The Red Bull Nascar racing team recently fired a crew member for making derogatory comments about gay people. In the scheme of things, it was about a 4 on the Offensiveness Scale, with ten being the highest but, nevertheless, it violated Red Bull's corporate standard.
Lots of NASCAR fans were outraged, believing the Red Bull employee's constitutional right to free speech had been abridged.
Get a grip, people. The Bill of Rights and Terms of Employment have absolutely nothing to do with one another. While it is true that your government can't punish you for exercising your right to say what you think, your boss certainly can. In fact, your employers can pretty well treat you as they please, barring certain EEOC-type discrimination or the stipulations of negotiated union contracts.
This particular situation could have just as easily happened the opposite way. If the employee had worked for, say, a conservative Christian group and tweeted his support of gay marriage, he might have been fired for going against the stated philosophy of the people who write his paycheck.
In Red Bull's case, while they may, in fact, support gay rights as a corporate entity, I'd guess their disapproval of their crew member's conduct stemmed from a more practical root cause. Red Bull is one of the largest of the energy drink producers and marketers. How many of their consumers are gay? Presumably, their market share among gays is the same, proportionally, as their percentage of sales among straight customers.
People buy products for lots of different reasons, not always having to do with pure value. For instance, I buy all my home improvement products from Lowe's. Is Lowe's better than Home Depot? Are they cheaper than Menard's? Are they more convenient than Ace Hardware? Heck, I don't know. I patronize Lowe's for one simple reason: they sponsor Jimmie Johnson's Lowe's Chevrolet in the NASCAR Sprint Cup series. My loyalty is to Jimmie more than Lowe's. If he switched sponsors tomorrow, I'd switch right along with him.
To a corporate entity, a consumer is a consumer is a consumer. Their sales receipts don't chart whether customers are black or white, gay or straight, male or female (although they probably do market research that gives them a fair idea of who their target market it). As long as you have the $$ to buy a Red Bull or a box of Cheerios or a refrigerator, that's all that matters.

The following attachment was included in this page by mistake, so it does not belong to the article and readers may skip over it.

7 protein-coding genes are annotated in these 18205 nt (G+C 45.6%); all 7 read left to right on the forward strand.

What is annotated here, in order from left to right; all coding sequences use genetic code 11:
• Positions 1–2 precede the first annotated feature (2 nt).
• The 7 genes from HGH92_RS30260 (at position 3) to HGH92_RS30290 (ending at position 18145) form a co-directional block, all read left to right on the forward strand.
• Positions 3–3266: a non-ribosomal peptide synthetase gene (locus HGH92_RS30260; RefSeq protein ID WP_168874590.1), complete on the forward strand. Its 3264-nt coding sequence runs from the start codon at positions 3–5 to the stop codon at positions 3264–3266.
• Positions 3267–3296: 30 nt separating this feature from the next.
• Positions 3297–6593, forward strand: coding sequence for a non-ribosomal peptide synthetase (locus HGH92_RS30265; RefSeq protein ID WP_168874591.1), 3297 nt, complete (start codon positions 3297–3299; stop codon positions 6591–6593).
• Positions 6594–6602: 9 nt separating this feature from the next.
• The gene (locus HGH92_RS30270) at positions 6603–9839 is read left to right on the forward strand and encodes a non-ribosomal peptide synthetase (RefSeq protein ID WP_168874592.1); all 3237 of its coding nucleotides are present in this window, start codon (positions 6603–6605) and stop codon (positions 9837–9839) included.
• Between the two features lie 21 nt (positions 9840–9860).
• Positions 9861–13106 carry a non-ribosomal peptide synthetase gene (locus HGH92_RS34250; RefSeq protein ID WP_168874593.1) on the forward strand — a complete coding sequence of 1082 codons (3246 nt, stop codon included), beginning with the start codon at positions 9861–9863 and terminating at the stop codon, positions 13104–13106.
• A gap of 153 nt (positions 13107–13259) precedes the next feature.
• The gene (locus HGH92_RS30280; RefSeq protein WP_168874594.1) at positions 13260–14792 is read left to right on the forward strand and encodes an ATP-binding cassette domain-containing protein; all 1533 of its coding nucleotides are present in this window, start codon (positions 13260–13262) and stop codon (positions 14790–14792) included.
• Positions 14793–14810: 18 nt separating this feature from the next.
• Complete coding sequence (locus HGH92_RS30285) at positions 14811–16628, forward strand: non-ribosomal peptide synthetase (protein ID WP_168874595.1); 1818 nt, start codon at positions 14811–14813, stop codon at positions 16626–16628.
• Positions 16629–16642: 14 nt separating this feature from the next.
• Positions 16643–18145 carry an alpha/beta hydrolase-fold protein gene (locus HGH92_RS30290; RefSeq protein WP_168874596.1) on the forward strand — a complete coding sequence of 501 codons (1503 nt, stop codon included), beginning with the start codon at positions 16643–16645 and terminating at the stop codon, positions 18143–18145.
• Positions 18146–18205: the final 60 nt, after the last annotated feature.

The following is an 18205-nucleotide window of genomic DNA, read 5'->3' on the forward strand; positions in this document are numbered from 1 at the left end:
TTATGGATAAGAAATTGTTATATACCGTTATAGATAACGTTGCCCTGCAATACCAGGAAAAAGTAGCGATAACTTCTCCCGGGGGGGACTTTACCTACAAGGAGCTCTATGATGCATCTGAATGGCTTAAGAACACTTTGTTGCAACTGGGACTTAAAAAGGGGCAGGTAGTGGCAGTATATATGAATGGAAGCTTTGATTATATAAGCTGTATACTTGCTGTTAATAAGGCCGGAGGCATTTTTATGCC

If gays get the notion that Red Bull made no effort to reprimand an employee who insulted them, that might be enough in itself to produce a measurable decline in sales. There is no way Red Bull is going to allow that to happen.
Of course, social media enhances all these scenarios. The Red Bull crewman might have shared a laugh in a bar with his buds at the expense of gays in an earlier time. No one would have been the wiser and his job would have been secure.
But we now live in a realm where, like it or not, the utterances that may seem amusing or innocent when we post them to Twitter or Facebook are part of the public domain, where they can be judged by everyone in the circles that radiate around the network.
So, if you're independently wealthy or retired or survive as a beach bum, you can probably get away with saying exactly what you think but if you have an employer, you'd better consider them before you engage in provocative speech. (And, of course, if you're self-employed, you might want to give a thought to the customers who are your own ultimate employers - are you sure the guy who is considering hiring you to put a new roof on his house isn't gay....and on Facebook?)
It may seem like in this brave new world, we have to walk on eggs, considering each comment before we post but it isn't that hard, really. Like so much else, the answer is in the Golden Rule. How would you feel if someone said the same about you or someone you care about? If there is any possibility that it would be hurtful, then delete, delete, delete.